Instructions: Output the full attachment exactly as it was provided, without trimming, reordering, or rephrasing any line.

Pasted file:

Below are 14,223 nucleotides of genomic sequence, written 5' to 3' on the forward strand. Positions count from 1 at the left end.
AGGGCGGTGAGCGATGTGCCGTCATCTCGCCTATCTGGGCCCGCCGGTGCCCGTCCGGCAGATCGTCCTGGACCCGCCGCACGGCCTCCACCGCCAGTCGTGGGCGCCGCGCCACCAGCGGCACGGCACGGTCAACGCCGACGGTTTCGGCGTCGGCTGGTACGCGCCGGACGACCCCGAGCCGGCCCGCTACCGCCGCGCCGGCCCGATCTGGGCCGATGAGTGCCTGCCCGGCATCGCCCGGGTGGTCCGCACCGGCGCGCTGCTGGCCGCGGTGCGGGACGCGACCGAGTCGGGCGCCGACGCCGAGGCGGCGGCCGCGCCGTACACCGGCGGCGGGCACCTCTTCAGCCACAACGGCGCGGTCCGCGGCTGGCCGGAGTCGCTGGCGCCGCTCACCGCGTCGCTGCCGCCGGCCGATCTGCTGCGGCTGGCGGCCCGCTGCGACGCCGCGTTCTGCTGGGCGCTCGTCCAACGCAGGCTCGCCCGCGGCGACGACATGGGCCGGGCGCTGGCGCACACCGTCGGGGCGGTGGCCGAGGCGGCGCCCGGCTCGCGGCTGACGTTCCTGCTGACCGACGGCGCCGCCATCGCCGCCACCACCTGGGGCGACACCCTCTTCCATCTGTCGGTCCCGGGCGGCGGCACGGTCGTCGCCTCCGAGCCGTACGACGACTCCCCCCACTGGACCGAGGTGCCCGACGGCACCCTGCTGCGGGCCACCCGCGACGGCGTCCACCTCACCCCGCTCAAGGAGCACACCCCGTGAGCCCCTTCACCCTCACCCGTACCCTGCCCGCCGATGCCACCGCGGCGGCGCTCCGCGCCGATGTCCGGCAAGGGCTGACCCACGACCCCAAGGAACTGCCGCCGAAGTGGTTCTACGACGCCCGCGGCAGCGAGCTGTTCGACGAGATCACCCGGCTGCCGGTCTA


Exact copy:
Below are 14,223 nucleotides of genomic sequence, written 5' to 3' on the forward strand. Positions count from 1 at the left end.
AGGGCGGTGAGCGATGTGCCGTCATCTCGCCTATCTGGGCCCGCCGGTGCCCGTCCGGCAGATCGTCCTGGACCCGCCGCACGGCCTCCACCGCCAGTCGTGGGCGCCGCGCCACCAGCGGCACGGCACGGTCAACGCCGACGGTTTCGGCGTCGGCTGGTACGCGCCGGACGACCCCGAGCCGGCCCGCTACCGCCGCGCCGGCCCGATCTGGGCCGATGAGTGCCTGCCCGGCATCGCCCGGGTGGTCCGCACCGGCGCGCTGCTGGCCGCGGTGCGGGACGCGACCGAGTCGGGCGCCGACGCCGAGGCGGCGGCCGCGCCGTACACCGGCGGCGGGCACCTCTTCAGCCACAACGGCGCGGTCCGCGGCTGGCCGGAGTCGCTGGCGCCGCTCACCGCGTCGCTGCCGCCGGCCGATCTGCTGCGGCTGGCGGCCCGCTGCGACGCCGCGTTCTGCTGGGCGCTCGTCCAACGCAGGCTCGCCCGCGGCGACGACATGGGCCGGGCGCTGGCGCACACCGTCGGGGCGGTGGCCGAGGCGGCGCCCGGCTCGCGGCTGACGTTCCTGCTGACCGACGGCGCCGCCATCGCCGCCACCACCTGGGGCGACACCCTCTTCCATCTGTCGGTCCCGGGCGGCGGCACGGTCGTCGCCTCCGAGCCGTACGACGACTCCCCCCACTGGACCGAGGTGCCCGACGGCACCCTGCTGCGGGCCACCCGCGACGGCGTCCACCTCACCCCGCTCAAGGAGCACACCCCGTGAGCCCCTTCACCCTCACCCGTACCCTGCCCGCCGATGCCACCGCGGCGGCGCTCCGCGCCGATGTCCGGCAAGGGCTGACCCACGACCCCAAGGAACTGCCGCCGAAGTGGTTCTACGACGCCCGCGGCAGCGAGCTGTTCGACGAGATCACCCGGCTGCCGGTCTA